John Martin Poyer
Commander, United States Navy
Poyer served as the Governor of American Samoa from 1 March 1915 to 10
Without orders from the government but based on what he learned from a radio news service, the governor of American Samoa, Navy Commander John M. Poyer, instituted a quarantine policy.
When he heard of the outbreak on Western Samoa, he banned travel to or from the neighboring islands, which were about 40 miles apart. When the governor of Western Samoa, Lieutenant Colonel Robert Logan, sent a boat with mail to American Samoa to be put on the itinerant mail boat docked there, Poyer refused even to allow the bags to be transferred. Enraged, Logan temporarily stopped all radio communication with the American islands.
Poyer persuaded the island's natives to mount a shore patrol to prevent illegal landings. People who disembarked from ships sailing from the American mainland were kept under house arrest for a specified period, or examined daily. Aspects of the quarantine continued into mid-1920, a year after Poyer departed to the sound of a 17-gun salute.
There were no influenza deaths on American
The Navy Cross is presented to John M. Poyer,
Commander, U.S. Navy, for exceptionally meritorious service in a duty of
great responsibility as governor of American Samoa, for wise and successful
administration of his office and especially for the extraordinarily successful
measures by which American Samoa was kept absolutely immune from the epidemic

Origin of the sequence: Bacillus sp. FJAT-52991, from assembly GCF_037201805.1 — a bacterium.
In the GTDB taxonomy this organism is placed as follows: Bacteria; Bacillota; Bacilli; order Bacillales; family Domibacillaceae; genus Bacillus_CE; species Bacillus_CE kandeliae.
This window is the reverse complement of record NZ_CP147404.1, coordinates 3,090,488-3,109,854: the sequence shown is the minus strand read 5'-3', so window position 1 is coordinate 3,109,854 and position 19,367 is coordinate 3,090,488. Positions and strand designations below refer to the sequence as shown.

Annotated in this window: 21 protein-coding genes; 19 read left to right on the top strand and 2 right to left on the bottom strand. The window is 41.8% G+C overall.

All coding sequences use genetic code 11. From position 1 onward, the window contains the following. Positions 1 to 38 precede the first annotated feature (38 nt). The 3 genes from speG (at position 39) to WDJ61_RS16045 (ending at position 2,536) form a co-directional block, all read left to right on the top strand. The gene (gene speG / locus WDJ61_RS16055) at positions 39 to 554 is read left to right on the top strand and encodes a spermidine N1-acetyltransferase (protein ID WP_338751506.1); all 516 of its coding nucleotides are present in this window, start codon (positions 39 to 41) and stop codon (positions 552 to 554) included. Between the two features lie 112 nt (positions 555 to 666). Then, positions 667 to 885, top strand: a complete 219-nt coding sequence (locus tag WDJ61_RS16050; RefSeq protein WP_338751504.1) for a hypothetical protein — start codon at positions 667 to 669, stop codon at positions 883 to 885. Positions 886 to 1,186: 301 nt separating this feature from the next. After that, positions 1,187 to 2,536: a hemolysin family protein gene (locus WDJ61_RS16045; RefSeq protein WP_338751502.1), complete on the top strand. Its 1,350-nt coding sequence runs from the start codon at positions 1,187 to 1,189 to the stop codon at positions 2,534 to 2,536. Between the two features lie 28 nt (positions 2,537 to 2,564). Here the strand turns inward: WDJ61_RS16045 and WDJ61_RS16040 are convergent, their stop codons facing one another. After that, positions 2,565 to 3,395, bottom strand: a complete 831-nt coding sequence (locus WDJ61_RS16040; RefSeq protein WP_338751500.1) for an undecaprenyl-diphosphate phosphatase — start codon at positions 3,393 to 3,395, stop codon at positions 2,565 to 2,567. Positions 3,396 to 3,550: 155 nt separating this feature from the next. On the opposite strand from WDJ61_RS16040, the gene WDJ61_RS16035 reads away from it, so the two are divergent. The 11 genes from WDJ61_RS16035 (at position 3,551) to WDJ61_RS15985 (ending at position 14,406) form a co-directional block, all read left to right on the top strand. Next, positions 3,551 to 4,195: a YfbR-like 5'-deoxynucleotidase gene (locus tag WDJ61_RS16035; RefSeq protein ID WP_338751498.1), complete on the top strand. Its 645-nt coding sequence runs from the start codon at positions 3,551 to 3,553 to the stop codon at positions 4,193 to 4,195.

of influenza at a time when in the neighboring islands of the Samoan group
more than 10,000 deaths occurred, and when the percentage of deaths throughout
the Polynesian Islands as a group, is reported to have ranged from 30 to
40 per cent of the population.
WASHINGTON, May 13, 1922 – Commander John Martin Poyer, U.S.N., retired, died suddenly at his apartment in the St. Nicholas last night. He is survived by his wife, Mrs. Emma Porter Poyer, a niece of General Horace Porter, former Ambassador to France, and a daughter, Miss Mary Porter Poyer.
Commander Poyer was retired from active service
in June 1906, on account of ill health, but was recalled to duty in March1915,
and appointed Governor of American Samoa. He served until June 1919.
His work in preventing the influenza epidemic from spreading from British
Samoa to American Samoa was so notable that he received the Navy Cross.
Since his relief as Governor of Samoa he had lived in this city.
WASHINGTON, January 12, 1932 – Mrs. John Martin Poyer, widow of Commander Poyer, U.S.N., former Governor of American Samoa, died yesterday at the home of her daughter, Mrs. Leslie A. Kniskern, 6410 Georgia Avenue, Chevy Chase, Maryland, after a short illness. Funeral services will be held at the residence tomorrow afternoon at 1 o’clock followed by burial in Arlington National Cemetery.
Mrs. Poyer was the daughter of the late Dr. and Mrs. George W. Porter of Harrisburg, Pennsylvania, and was a resident of that city until her marriage in 1891. She was a granddaughter of Governor David Rittenhouse Porter of Pennsylvania and great-granddaughter of Major General Andrew Porter, a member of General Washington’s staff. The late General Horace Porter, former Ambassador of France, was her uncle.
She was well known in Washington service circles.
Commander Poyer was attached here at different times and was on active
duty at the Navy Department until he became Governor of American Samoa
POYER, EMMA W/O JOHN MARTIN